The View From 1776
Friday, May 02, 2008
Higher Taxes Don’t Work
In liberal-progressive-socialist theory, taking your money via taxes and cycling it through Washington, DC, magically makes the economy more efficient. Historical experience doesn’t support that thesis.
To justify their proposals for socializing health care and health insurance, Senators Clinton and Obama proclaim the repeatedly disproved socialist argument that government is more efficient than private enterprise, because private business is driven by greed and overcharges the public to make a profit.
For a counter argument, read this opinion piece from the Washington Times:
?May 1, 2008
By Richard W. Rahn
Have you ever wondered why so many people see higher taxes and more government as the solution to every problem, despite the empirical evidence that more government reduces economic efficiency and growth and diminishes our liberties?
As will be shown, the arguments from the big government advocates are usually based on a combination of economic and historical ignorance, including an inability to think beyond Stage 1, envy, and just plain delusional thinking.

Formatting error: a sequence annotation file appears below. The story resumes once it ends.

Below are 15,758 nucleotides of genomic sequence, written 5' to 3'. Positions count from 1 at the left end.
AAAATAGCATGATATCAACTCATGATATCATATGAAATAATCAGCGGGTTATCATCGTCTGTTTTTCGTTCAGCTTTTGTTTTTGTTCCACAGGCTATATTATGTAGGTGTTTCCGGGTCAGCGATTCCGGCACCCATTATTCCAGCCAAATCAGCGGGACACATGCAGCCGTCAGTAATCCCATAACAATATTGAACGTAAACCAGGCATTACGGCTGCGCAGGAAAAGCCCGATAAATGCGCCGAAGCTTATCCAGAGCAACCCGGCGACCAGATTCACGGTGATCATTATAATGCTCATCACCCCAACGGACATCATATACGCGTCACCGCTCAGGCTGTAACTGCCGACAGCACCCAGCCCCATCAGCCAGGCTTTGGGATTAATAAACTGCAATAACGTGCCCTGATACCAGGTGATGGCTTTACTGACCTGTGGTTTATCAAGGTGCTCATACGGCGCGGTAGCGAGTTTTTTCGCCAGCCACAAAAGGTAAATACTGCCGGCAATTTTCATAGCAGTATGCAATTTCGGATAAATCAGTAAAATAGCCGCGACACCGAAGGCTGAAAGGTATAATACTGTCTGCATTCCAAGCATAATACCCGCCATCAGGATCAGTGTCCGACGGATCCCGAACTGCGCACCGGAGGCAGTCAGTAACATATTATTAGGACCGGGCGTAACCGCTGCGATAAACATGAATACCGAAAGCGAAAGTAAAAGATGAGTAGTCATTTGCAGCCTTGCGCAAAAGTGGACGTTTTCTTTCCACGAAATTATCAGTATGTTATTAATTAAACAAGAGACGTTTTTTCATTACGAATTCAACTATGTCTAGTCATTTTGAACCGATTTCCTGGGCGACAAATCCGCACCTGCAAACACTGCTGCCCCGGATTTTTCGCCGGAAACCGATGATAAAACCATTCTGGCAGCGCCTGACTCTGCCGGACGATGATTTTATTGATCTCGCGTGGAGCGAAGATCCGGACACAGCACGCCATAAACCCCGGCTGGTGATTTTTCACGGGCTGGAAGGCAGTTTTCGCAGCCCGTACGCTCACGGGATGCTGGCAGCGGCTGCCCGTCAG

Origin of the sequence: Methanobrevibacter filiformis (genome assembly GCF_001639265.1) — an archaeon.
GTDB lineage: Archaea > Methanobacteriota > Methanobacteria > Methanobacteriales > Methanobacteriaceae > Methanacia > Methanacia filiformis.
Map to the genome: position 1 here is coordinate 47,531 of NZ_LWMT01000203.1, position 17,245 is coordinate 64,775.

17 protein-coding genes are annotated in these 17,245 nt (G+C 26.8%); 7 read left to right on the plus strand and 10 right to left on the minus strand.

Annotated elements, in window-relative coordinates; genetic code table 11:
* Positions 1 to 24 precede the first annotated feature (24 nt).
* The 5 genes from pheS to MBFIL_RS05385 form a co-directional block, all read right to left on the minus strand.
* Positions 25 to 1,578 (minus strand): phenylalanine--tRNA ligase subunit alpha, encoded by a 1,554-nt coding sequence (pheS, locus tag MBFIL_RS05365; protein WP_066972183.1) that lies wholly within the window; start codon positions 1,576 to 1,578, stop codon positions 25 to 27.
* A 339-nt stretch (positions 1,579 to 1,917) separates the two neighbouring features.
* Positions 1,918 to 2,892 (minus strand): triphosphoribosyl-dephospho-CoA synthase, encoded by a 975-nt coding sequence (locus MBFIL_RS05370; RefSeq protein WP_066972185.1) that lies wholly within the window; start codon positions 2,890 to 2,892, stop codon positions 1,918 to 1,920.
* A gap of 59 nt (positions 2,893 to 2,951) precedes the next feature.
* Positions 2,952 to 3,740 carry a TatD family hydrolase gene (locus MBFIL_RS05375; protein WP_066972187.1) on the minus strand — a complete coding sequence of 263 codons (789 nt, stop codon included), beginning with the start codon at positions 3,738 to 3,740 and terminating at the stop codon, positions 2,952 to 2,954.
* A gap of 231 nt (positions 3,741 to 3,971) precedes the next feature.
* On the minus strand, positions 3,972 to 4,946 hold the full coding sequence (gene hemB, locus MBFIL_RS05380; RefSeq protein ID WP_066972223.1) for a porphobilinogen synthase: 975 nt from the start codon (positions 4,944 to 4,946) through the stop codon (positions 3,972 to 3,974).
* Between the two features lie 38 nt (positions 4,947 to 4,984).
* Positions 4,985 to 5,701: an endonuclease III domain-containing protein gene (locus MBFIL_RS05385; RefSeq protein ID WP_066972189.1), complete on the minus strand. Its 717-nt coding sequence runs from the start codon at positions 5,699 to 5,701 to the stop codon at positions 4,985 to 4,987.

The New York Times editorial page has long been a bastion of this delusional thinking. On April 24, the paper produced one of its classic inane editorials in favor of higher taxes on labor and capital, which contained this gem of a sentence: “Memo to McCain: 401(k) savers get no benefit from a low capital-gains [tax] rate.”
Everyone who has ever taken basic economics should know a lower tax rate on an investment (i.e., the capital-gains tax) will lead to a higher rate of return, and hence the investment will be worth more. Other things being equal, lower capital gains tax rates will lead to higher stock prices, and all who hold stocks will benefit, whether or not they pay a particular tax on that stock. Though this concept is not difficult for most people to understand, it seems beyond the knowledge and reasoning ability of those who write editorials for the New York Times.
Unfortunately, the Times has plenty of global company when it comes to economic ignorance, envy and delusional thinking. We find it among many politicians in almost every government. International organizations, such as the United Nations, and even the Organization for Economic Cooperation and Development and their dependent allies, are filled with those who advocate higher taxes on capital and labor, all in the name of “tax harmonization.”
The following are only some examples of what those who advocate higher taxes on capital and labor either do not understand or willfully choose to ignore: